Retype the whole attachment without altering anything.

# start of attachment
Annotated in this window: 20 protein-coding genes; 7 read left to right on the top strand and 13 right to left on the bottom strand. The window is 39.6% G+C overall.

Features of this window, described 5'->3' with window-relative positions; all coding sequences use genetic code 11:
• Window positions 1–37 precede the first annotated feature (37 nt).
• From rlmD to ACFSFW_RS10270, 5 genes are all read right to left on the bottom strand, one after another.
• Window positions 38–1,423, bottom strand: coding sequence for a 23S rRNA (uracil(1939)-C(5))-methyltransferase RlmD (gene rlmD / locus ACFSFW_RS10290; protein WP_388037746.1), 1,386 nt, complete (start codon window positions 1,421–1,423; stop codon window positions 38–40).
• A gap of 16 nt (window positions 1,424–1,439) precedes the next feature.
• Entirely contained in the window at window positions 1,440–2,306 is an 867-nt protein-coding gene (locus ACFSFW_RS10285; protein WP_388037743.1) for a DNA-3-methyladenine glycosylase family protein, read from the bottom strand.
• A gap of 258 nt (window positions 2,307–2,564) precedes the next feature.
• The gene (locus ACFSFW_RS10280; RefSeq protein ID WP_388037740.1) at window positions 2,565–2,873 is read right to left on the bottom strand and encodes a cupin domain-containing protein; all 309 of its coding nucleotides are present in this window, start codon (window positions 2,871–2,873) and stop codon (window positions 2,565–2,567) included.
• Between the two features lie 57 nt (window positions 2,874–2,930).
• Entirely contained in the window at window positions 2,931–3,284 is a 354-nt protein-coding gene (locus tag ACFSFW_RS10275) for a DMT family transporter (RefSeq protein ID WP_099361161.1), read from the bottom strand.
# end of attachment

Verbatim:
Annotated in this window: 20 protein-coding genes; 7 read left to right on the top strand and 13 right to left on the bottom strand. The window is 39.6% G+C overall.

Features of this window, described 5'->3' with window-relative positions; all coding sequences use genetic code 11:
• Window positions 1–37 precede the first annotated feature (37 nt).
• From rlmD to ACFSFW_RS10270, 5 genes are all read right to left on the bottom strand, one after another.
• Window positions 38–1,423, bottom strand: coding sequence for a 23S rRNA (uracil(1939)-C(5))-methyltransferase RlmD (gene rlmD / locus ACFSFW_RS10290; protein WP_388037746.1), 1,386 nt, complete (start codon window positions 1,421–1,423; stop codon window positions 38–40).
• A gap of 16 nt (window positions 1,424–1,439) precedes the next feature.
• Entirely contained in the window at window positions 1,440–2,306 is an 867-nt protein-coding gene (locus ACFSFW_RS10285; protein WP_388037743.1) for a DNA-3-methyladenine glycosylase family protein, read from the bottom strand.
• A gap of 258 nt (window positions 2,307–2,564) precedes the next feature.
• The gene (locus ACFSFW_RS10280; RefSeq protein ID WP_388037740.1) at window positions 2,565–2,873 is read right to left on the bottom strand and encodes a cupin domain-containing protein; all 309 of its coding nucleotides are present in this window, start codon (window positions 2,871–2,873) and stop codon (window positions 2,565–2,567) included.
• Between the two features lie 57 nt (window positions 2,874–2,930).
• Entirely contained in the window at window positions 2,931–3,284 is a 354-nt protein-coding gene (locus tag ACFSFW_RS10275) for a DMT family transporter (RefSeq protein ID WP_099361161.1), read from the bottom strand.